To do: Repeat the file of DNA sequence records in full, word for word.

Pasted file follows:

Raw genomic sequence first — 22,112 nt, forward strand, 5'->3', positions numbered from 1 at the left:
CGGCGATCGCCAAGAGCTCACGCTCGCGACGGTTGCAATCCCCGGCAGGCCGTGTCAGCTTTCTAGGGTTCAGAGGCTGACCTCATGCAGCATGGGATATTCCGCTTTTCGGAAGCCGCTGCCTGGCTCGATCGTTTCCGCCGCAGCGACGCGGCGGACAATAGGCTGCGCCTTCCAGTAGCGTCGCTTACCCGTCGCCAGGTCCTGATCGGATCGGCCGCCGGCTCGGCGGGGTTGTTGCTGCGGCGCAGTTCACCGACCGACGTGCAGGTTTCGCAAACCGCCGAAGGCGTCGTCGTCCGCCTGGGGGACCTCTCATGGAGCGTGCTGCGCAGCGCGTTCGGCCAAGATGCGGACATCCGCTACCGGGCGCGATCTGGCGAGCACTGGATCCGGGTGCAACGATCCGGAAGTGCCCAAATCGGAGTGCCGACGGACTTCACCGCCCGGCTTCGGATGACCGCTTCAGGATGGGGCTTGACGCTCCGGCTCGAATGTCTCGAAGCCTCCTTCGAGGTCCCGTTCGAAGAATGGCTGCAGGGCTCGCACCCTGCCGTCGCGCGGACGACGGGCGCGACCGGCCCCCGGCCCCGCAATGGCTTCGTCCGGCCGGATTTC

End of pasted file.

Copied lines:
Raw genomic sequence first — 22,112 nt, forward strand, 5'->3', positions numbered from 1 at the left:
CGGCGATCGCCAAGAGCTCACGCTCGCGACGGTTGCAATCCCCGGCAGGCCGTGTCAGCTTTCTAGGGTTCAGAGGCTGACCTCATGCAGCATGGGATATTCCGCTTTTCGGAAGCCGCTGCCTGGCTCGATCGTTTCCGCCGCAGCGACGCGGCGGACAATAGGCTGCGCCTTCCAGTAGCGTCGCTTACCCGTCGCCAGGTCCTGATCGGATCGGCCGCCGGCTCGGCGGGGTTGTTGCTGCGGCGCAGTTCACCGACCGACGTGCAGGTTTCGCAAACCGCCGAAGGCGTCGTCGTCCGCCTGGGGGACCTCTCATGGAGCGTGCTGCGCAGCGCGTTCGGCCAAGATGCGGACATCCGCTACCGGGCGCGATCTGGCGAGCACTGGATCCGGGTGCAACGATCCGGAAGTGCCCAAATCGGAGTGCCGACGGACTTCACCGCCCGGCTTCGGATGACCGCTTCAGGATGGGGCTTGACGCTCCGGCTCGAATGTCTCGAAGCCTCCTTCGAGGTCCCGTTCGAAGAATGGCTGCAGGGCTCGCACCCTGCCGTCGCGCGGACGACGGGCGCGACCGGCCCCCGGCCCCGCAATGGCTTCGTCCGGCCGGATTTC